January 2009 witnessed the astonishing feat of Captain Chesley "Sully" Sullenberger, who executed a successful emergency landing of a US Airways passenger plane on the Hudson River after bird strikes caused engine failures. With both passengers and crew numbering 155, Sullenberger's swift decision-making saved lives and led to their rescue by nearby boats. Sullenberger's decades of experience culminated in a defining moment, showcasing the power of preparation and expertise.
In 2006, Ricky Megee's resilience was put to the ultimate test when his car broke down, leaving him stranded in the Australian Outback for 71 days. Braving extreme temperatures and using resourcefulness, Megee survived by consuming frogs, snakes, and leeches, and crafting makeshift shelters from available brush. His determination led him to overcome even an abscessed tooth, which he removed himself with a car key. Despite his sunburned, dehydrated, and malnourished state, Megee's spirit endured, and he recovered remarkably quickly after being found by local ranchers.
June 2005 brought a tale of resilience from Marcus Luttrell, the sole survivor of a Navy SEAL team ambushed by Taliban fighters in Afghanistan. Luttrell sustained severe injuries, including fractures, a broken back, and shrapnel wounds. Despite the odds, he evaded capture with the assistance of local Pashtun villagers and was eventually rescued. Luttrell's survival showcased the strength of camaraderie and the indomitable human spirit.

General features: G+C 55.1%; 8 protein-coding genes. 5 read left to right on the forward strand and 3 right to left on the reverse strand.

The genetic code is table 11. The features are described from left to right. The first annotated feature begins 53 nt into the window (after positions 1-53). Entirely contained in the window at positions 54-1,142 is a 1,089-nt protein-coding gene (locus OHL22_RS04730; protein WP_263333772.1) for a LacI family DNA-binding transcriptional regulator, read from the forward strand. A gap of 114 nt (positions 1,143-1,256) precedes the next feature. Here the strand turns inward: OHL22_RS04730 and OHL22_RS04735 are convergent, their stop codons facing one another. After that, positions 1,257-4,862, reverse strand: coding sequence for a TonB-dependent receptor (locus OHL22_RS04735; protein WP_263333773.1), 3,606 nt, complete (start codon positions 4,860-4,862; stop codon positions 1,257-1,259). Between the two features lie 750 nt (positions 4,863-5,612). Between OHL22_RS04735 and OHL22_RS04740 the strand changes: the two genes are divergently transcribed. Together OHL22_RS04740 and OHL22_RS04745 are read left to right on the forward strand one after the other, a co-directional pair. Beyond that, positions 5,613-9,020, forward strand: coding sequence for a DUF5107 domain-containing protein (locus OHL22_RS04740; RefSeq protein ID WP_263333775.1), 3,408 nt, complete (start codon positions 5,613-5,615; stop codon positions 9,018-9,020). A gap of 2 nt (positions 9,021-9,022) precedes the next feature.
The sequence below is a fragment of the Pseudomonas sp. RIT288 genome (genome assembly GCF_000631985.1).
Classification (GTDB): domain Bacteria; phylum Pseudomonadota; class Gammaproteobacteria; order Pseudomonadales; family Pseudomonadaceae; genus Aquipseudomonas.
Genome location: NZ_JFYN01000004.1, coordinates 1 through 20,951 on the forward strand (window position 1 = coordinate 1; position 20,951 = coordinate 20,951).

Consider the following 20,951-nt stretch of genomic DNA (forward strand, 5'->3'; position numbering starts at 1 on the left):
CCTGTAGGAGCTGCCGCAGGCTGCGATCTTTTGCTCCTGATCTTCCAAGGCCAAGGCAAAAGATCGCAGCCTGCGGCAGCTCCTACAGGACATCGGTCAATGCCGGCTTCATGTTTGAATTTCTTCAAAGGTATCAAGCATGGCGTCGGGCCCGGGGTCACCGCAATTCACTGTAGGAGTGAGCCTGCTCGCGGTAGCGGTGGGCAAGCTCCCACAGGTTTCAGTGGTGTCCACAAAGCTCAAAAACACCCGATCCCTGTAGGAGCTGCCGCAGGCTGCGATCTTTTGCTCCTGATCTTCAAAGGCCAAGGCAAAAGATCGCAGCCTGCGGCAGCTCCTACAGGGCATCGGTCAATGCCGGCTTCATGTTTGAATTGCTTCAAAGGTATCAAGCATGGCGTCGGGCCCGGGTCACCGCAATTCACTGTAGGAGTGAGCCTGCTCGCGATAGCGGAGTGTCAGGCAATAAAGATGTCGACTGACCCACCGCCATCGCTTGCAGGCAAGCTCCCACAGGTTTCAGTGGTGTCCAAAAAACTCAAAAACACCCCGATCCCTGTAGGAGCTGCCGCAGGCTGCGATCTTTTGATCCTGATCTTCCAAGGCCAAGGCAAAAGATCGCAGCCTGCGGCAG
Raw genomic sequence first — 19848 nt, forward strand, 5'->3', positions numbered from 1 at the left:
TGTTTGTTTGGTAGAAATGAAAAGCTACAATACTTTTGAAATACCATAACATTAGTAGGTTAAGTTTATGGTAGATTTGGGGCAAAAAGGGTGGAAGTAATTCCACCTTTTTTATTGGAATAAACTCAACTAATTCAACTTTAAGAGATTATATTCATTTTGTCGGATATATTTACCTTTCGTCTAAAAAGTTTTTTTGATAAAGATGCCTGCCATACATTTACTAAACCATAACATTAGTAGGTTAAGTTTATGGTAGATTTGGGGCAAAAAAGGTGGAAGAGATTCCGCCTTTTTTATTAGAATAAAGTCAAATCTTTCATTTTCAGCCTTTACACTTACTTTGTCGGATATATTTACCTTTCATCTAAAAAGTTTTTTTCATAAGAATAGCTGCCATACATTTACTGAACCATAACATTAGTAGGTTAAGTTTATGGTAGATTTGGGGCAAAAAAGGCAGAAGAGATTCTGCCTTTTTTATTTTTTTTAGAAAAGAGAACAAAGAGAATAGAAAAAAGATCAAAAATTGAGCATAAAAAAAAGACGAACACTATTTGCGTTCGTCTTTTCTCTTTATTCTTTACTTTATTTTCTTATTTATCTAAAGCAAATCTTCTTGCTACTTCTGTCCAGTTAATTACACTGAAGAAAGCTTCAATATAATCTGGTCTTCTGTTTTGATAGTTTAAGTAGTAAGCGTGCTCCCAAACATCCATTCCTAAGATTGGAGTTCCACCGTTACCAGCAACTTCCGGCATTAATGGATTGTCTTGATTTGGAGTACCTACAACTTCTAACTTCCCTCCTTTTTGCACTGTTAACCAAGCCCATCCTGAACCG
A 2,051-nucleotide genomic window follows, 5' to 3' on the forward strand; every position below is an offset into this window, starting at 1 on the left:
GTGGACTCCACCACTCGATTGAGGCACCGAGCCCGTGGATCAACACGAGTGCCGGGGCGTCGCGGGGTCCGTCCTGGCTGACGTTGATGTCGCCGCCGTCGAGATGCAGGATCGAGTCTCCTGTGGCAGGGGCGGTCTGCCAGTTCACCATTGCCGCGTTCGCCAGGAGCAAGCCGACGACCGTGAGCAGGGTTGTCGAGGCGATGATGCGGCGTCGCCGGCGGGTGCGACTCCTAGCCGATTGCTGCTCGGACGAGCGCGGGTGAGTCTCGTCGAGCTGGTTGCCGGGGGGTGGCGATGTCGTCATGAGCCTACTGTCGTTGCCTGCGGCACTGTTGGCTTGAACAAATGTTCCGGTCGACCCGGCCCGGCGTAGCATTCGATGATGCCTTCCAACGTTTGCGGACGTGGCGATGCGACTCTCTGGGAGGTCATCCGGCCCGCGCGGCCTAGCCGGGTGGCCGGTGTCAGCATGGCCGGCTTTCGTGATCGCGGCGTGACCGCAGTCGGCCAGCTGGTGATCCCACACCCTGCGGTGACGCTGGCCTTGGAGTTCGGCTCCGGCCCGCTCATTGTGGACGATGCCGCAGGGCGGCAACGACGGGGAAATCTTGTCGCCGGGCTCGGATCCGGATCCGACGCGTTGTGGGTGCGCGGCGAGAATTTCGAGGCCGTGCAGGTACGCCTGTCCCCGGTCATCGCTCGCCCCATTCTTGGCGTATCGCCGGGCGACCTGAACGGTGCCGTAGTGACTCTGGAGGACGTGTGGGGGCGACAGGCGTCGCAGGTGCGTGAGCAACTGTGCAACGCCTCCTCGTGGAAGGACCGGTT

In 1981, Yossi Ghinsberg faced an extraordinary test of survival when he became lost in the Bolivian Amazon, separated from his companions without any supplies. Ghinsberg's resourcefulness sustained him for three weeks in the uncharted rainforest, where he survived by consuming insects and plants. His remarkable experience was later portrayed in the 2017 thriller "Jungle," starring Daniel Radcliffe.
June 2018 witnessed an incredible story of hope as a boys' soccer team and their coach found themselves trapped nearly 3,000 feet underground in a Thai cave due to torrential rains. The world watched anxiously as it took nine days to locate the group and another eight days to execute a successful rescue operation, bringing all 12 players and their coach to safety. The Thai boys' triumphant survival captured hearts worldwide.
In May 2013, Harrison Okene's survival story captured global attention. A cook on a tugboat off Nigeria's coast, Okene miraculously survived when the boat capsized in massive waves and sank upside down in nearly 100 feet of water. Finding refuge in a small air pocket, Okene endured over two days before a team of South African search-and-rescue divers rescued him, defying all expectations.